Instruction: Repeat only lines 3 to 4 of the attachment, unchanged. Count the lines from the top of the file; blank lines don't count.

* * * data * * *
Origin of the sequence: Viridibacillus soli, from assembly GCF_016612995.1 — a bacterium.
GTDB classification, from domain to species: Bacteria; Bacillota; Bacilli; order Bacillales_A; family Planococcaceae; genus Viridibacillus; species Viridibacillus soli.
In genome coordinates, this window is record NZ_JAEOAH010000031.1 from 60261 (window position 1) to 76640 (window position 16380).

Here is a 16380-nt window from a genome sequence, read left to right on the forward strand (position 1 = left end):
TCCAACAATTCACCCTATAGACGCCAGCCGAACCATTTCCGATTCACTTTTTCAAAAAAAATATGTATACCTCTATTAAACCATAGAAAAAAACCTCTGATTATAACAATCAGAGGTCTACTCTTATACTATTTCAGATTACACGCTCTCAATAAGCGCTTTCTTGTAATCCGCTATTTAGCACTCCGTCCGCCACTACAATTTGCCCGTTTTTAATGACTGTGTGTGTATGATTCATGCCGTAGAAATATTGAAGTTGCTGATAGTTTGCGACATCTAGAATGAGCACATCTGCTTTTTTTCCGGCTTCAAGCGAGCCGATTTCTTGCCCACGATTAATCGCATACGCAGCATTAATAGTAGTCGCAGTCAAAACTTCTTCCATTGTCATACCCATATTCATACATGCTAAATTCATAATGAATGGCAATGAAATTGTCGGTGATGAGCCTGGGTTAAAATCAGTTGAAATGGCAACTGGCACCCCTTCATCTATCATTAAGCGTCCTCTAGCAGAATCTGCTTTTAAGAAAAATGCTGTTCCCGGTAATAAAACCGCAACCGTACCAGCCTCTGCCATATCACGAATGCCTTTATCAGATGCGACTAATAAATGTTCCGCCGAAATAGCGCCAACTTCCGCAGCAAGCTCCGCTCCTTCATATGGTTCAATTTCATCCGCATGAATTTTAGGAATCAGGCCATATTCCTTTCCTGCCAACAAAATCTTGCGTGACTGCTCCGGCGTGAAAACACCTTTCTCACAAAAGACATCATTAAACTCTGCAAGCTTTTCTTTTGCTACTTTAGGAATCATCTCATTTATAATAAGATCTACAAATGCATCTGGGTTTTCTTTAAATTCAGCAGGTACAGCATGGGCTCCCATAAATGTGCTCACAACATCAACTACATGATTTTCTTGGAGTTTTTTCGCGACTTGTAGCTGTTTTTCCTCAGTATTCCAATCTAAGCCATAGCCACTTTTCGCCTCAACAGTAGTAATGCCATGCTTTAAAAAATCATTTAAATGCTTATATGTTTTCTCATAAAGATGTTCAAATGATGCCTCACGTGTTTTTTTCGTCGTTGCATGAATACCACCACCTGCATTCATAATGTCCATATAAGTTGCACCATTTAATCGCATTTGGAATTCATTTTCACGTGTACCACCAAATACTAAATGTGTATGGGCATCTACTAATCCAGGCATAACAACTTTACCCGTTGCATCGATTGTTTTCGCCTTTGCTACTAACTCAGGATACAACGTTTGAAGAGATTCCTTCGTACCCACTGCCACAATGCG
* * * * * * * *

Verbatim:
In genome coordinates, this window is record NZ_JAEOAH010000031.1 from 60261 (window position 1) to 76640 (window position 16380).

Here is a 16380-nt window from a genome sequence, read left to right on the forward strand (position 1 = left end):